If you think Los Angeles is an expensive city, try living in Tokyo.
The six-pack of beer you can get here for $4.18 will set you back more than $11 over there. And when it’s time to nurse your hangover the next morning, the same bottle of aspirin that fetches $8.45 in L.A. will cost you a headache-inducing $22.91 in the Japanese capital.
Those facts come courtesy of Runzheimer International, a Rochester, Wis.-based management consulting firm that recently released a survey of the prices of goods and services at leading cities around the world. The figures are designed to assist corporations with their relocation policies, particularly in preparing budgets when they send employees on assignments overseas.
“If you want to maintain an American standard of living abroad, Tokyo is a very expensive place to do it,” said Runzheimer consultant James Anderson.
Other cities in the survey include Hong Kong, London, Madrid, Rio de Janeiro, Sydney, Paris, Mexico City, Munich and Toronto.
If you’re curious about how the cities stack up, Tokyo appears to be the priciest, Mexico City the least expensive. But for the most part, it all depends on what you’re buying.
A six-ounce container of yogurt that costs 79 cents in Los Angeles is $1.41 in Hong Kong, but only 52 cents in Sydney. A movie ticket is more than $15 in Tokyo, about $9 in Sydney and just $3.10 in Toronto.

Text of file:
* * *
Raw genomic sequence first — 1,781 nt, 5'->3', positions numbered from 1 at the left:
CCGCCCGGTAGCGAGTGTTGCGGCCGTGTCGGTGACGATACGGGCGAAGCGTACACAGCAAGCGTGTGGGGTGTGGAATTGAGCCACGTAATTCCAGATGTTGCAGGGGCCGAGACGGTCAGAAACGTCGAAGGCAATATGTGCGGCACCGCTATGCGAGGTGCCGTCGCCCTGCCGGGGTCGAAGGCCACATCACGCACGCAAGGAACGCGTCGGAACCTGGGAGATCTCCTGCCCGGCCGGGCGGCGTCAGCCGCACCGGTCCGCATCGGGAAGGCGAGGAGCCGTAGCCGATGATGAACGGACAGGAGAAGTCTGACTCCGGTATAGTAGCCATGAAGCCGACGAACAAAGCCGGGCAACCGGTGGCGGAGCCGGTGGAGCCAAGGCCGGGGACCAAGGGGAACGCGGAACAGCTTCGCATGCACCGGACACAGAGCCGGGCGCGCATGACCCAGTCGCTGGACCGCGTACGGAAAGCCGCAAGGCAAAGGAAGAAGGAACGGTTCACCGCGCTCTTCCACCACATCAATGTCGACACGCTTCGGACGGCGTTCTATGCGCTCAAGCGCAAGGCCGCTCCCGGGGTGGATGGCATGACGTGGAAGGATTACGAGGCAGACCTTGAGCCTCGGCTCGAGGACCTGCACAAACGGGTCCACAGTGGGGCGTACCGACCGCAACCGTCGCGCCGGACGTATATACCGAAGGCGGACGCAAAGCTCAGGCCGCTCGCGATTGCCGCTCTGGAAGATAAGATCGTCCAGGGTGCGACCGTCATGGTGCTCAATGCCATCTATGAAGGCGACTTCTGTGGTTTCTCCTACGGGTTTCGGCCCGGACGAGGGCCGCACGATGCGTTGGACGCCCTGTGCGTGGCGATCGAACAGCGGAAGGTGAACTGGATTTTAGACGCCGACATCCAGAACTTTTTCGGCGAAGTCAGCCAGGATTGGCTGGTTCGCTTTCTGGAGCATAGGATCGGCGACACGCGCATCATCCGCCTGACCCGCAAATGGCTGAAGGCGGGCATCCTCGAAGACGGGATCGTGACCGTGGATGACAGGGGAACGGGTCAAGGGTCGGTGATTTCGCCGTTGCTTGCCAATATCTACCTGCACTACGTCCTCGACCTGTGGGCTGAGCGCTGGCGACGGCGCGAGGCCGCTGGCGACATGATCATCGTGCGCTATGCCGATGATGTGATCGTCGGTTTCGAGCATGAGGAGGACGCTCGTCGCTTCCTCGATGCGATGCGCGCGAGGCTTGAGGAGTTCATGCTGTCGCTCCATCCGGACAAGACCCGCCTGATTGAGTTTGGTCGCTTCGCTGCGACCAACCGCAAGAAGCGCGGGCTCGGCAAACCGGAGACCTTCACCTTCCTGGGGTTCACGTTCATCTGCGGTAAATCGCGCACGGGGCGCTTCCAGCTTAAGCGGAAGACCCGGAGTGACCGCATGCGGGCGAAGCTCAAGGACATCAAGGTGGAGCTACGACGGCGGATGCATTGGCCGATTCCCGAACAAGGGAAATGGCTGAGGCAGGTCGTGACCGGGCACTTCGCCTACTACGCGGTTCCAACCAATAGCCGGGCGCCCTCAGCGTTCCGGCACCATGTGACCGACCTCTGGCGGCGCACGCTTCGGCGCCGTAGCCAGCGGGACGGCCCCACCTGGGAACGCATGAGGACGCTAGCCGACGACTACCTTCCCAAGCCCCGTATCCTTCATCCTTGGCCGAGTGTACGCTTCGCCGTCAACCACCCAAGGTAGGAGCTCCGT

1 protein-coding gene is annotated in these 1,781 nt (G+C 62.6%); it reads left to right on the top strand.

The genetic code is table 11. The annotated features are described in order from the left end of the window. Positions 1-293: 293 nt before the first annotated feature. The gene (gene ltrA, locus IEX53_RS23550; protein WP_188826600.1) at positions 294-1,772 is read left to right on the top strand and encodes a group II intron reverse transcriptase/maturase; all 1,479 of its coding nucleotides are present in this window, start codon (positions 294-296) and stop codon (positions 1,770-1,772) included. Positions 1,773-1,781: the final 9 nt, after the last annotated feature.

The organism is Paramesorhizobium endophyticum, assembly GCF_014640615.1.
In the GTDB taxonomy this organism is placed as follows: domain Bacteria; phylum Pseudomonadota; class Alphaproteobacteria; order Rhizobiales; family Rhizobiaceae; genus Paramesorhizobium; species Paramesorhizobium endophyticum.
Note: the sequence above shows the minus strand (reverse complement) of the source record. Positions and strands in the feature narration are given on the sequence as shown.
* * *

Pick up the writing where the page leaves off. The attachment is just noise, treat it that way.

A fast-food meal that costs $4.40 in L.A. will cost you $6.10 in London. But you can get a break on a five-pack of razor blades, which costs just $3.41 in London, compared to $4.29 here.
Similarly, a tube of lipstick that costs $6.78 at the local shopping mall will cost $10.52 if that mall happens to be in Madrid. But a $27 bottle of scotch in Los Angeles costs just over 12 bucks in Madrid.
It’s all a matter of priorities, right?
According to Anderson, few Americans who take overseas assignments ever fully adapt to local customs, instead clinging to their longtime consumption habits whatever the cost.
That probably has less to do with U.S. chauvinism than it does with the length of the stay, generally less than three years, Anderson said. He also said that many expatriates are families with children who as any parent knows do not enjoy having their routines disrupted.
Whatever the reasons, the tendency of expatriates to cling to deeply ingrained spending habits often poses a problem.
“Too many transferees focus only on housing and tax differentials, ignoring the expense of daily purchases that can really eat into your budget,” Anderson said.
And it’s a problem that’s not going away anytime soon.
Thanks to an increasingly global economy, more and more corporations are sending employees overseas, according to Anderson. “It’s definitely expanding,” he said. “This is going to be more of an issue in the future, as opposed to less.”